- easily installable without much long term time sunk from developer side, just add once to anon-meta-packages and be done with it
- no extra repository signing keys (that have the ability to replace any package on the system), if we theoretically added something like deb.gnunet.org, if they were compromised, all Whonix users would be compromised at once through an malicious upgrade. That's how Debian works. All packages have full system access. No sandboxing.
- no need for to follow up on security issues of the package, no quick security fix uploads, all done by Debian.
- no time sunk as in reuploading new packages to deb.whonix.org.
- no download from the vendors website
- no verification of signature from the vendors website
- no upload / install test from developers repository [a broken package could break the whole system, not in malicious ways, but for example broken connectivity that cannot be restored without hacking command into a console]
- no upload / install test from testers repository, have more people try to run into such issues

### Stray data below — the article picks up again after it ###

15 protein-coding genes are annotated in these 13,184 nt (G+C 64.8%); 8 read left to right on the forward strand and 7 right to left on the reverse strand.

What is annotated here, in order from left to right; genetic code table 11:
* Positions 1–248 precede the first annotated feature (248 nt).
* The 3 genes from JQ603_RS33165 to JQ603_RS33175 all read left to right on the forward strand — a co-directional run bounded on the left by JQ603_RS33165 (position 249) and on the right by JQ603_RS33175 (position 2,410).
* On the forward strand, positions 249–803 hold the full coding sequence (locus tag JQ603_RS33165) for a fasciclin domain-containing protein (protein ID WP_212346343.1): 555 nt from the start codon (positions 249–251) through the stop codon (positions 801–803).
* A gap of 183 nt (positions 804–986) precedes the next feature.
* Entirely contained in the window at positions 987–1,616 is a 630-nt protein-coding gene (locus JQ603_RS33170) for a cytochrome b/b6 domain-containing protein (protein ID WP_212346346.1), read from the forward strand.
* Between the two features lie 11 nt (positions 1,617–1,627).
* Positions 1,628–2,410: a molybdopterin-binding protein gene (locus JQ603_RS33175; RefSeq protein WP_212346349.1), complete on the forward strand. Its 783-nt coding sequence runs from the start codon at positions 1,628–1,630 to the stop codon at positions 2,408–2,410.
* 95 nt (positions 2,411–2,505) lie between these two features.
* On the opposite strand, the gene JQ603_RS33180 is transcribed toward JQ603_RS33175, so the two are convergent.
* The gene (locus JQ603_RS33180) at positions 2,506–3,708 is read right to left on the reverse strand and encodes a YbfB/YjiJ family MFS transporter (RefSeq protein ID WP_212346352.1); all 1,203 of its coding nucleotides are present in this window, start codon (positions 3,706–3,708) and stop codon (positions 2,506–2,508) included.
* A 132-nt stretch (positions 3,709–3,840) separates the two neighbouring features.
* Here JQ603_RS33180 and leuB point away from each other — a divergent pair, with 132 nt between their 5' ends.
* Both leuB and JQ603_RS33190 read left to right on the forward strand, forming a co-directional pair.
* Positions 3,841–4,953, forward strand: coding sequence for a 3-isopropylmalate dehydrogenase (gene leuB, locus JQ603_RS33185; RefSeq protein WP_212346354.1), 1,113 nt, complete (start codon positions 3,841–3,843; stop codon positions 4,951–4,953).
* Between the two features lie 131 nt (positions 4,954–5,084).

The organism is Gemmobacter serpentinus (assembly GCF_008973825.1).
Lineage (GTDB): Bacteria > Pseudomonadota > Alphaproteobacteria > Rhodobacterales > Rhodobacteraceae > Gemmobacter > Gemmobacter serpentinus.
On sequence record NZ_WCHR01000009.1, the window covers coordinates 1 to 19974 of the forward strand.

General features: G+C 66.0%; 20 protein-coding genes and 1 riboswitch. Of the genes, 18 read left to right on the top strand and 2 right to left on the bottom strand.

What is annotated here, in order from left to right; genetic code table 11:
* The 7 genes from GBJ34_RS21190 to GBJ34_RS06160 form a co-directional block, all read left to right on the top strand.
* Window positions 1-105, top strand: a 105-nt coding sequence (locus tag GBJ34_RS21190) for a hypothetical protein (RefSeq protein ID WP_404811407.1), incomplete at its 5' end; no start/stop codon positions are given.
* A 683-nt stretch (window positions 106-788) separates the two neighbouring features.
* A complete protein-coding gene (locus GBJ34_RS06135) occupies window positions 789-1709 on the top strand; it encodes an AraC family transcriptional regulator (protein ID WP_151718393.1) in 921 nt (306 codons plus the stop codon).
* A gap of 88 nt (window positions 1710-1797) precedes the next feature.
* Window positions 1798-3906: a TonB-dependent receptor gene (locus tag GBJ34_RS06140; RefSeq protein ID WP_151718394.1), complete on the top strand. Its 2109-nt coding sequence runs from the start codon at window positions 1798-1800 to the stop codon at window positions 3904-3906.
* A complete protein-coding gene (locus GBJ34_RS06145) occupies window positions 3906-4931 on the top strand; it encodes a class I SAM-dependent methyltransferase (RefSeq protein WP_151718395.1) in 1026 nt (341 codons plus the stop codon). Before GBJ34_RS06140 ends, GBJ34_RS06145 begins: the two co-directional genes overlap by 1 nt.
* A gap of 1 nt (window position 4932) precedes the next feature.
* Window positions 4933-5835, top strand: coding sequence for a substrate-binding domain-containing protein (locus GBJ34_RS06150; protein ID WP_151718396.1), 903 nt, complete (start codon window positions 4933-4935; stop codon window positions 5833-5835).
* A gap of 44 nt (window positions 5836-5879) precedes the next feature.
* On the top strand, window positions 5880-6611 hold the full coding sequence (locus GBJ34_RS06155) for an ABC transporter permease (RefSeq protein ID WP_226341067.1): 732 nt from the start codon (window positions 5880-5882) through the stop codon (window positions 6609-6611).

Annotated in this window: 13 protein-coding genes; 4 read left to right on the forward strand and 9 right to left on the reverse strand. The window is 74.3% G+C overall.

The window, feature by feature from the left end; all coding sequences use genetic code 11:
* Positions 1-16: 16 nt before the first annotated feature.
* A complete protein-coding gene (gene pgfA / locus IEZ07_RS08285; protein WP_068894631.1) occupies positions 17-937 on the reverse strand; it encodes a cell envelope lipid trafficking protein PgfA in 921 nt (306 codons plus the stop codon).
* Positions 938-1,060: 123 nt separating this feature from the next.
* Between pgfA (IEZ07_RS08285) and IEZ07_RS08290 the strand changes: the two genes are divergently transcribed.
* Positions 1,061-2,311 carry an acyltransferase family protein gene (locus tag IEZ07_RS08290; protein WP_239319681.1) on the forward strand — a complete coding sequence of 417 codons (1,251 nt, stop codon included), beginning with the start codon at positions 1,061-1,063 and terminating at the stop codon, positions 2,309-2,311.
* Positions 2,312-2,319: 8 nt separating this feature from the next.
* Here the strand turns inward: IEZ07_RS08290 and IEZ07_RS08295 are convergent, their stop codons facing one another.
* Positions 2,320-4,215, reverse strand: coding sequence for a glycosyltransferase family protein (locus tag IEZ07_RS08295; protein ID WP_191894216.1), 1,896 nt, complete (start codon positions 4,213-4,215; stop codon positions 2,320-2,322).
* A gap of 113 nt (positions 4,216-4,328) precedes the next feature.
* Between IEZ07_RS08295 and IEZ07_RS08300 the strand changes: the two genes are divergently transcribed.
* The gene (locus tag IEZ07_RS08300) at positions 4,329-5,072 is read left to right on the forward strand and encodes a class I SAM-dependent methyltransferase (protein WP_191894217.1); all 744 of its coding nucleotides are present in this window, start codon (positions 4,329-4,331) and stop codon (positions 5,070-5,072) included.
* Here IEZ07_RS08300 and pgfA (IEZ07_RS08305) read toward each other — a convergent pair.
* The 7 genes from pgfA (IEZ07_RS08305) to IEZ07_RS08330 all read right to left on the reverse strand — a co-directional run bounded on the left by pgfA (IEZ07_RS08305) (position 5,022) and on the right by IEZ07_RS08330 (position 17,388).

- no migrate to stable repository
- no remember the state, bug reports, look if it was actually tested of the whole thing
- it is not very difficult technically, but demanding on mental resources and time, without a dedicated release manager, it is better to pick to pick fewer "special" packages from other sources than packages.debian.org
Tor from deb.torproject.org as well as Tor Browser is a tedious enough task.
In summary, there are issues with security as well as maintenance overhead.
Uploading Source Packages to deb.whonix.org
Usability wise not very useful. Users could download and compile source packages. As far as I know there is no install/upgrade mechanism for source packages. Even if there was, they would not auto compile and upgrade. Would require quite some documentation. apt-get source pkg-name, cd pkg-name, install build dependencies, install dependencies, build, install. More support overhead. Plus almost same issues as for binary packages.
GNU Guix is a compromise between tracking/maintaining the dependency hell of a non-Debian program or completely excluding them for that reason.
By including and maintaining Guix as a gateway into instead we cut down the effort needed to obtain external programs for us and for the program devs too.
Brief Intro: In addition to standard package management features, Guix supports transactional upgrades and roll-backs, unprivileged package management, per-user profiles, and garbage collection (more details in the manual.)
*Where to download? How to verify? How to install? (Any compilation required?)
Download here: https://www.gnu.org/software/guix/download/